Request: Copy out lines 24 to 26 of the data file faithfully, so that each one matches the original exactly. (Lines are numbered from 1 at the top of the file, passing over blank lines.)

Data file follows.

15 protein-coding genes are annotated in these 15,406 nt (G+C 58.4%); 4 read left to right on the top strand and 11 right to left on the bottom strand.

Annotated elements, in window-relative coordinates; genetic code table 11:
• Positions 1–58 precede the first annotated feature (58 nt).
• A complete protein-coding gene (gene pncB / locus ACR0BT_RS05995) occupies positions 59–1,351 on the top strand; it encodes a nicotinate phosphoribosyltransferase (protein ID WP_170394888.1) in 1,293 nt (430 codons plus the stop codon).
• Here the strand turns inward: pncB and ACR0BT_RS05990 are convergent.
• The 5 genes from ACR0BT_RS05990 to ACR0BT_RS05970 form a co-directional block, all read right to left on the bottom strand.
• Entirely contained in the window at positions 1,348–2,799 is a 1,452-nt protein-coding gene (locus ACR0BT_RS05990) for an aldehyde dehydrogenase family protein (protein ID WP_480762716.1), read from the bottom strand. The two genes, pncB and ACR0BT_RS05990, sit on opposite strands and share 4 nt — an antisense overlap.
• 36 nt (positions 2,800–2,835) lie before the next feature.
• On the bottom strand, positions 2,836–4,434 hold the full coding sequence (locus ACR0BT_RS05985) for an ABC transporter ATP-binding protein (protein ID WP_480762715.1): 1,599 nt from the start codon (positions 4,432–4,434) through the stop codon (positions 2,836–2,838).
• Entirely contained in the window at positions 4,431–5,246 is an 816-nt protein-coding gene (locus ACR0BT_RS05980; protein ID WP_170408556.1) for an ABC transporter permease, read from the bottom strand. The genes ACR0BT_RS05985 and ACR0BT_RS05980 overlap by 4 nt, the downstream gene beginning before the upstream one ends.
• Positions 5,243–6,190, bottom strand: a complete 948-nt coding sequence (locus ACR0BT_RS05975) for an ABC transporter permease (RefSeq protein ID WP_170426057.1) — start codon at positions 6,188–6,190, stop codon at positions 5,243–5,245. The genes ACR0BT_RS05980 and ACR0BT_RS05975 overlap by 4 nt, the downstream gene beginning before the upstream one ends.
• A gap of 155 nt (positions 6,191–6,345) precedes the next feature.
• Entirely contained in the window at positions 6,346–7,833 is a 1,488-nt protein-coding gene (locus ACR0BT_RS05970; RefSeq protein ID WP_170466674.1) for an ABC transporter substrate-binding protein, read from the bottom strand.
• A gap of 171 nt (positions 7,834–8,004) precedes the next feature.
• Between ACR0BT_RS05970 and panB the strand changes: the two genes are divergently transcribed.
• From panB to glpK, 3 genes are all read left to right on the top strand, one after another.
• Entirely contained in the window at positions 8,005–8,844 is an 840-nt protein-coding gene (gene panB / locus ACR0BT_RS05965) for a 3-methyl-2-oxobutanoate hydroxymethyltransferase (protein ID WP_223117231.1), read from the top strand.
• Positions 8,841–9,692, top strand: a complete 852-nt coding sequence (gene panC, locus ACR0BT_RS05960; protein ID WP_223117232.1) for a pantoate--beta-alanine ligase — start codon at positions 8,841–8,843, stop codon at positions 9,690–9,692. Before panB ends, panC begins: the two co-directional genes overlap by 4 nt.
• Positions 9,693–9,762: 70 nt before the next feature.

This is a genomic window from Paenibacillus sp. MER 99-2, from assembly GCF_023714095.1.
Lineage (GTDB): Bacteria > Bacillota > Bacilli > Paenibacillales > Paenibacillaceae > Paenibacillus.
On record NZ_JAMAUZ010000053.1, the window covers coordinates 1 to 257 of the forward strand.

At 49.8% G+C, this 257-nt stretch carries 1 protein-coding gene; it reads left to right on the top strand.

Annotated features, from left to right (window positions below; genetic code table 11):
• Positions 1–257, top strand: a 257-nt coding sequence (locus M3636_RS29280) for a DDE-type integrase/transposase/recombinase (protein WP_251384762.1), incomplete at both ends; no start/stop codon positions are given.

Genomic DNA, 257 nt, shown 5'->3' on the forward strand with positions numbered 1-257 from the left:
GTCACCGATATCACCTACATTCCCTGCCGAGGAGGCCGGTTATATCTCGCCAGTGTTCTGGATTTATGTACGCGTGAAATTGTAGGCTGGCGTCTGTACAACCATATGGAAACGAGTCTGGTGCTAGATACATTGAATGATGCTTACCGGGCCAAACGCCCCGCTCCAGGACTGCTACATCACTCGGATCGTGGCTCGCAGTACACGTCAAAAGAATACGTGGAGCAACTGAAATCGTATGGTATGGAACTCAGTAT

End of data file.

Annotated features, from left to right (window positions below; genetic code table 11):
• Positions 1–257, top strand: a 257-nt coding sequence (locus M3636_RS29280) for a DDE-type integrase/transposase/recombinase (protein WP_251384762.1), incomplete at both ends; no start/stop codon positions are given.

Genomic DNA, 257 nt, shown 5'->3' on the forward strand with positions numbered 1-257 from the left: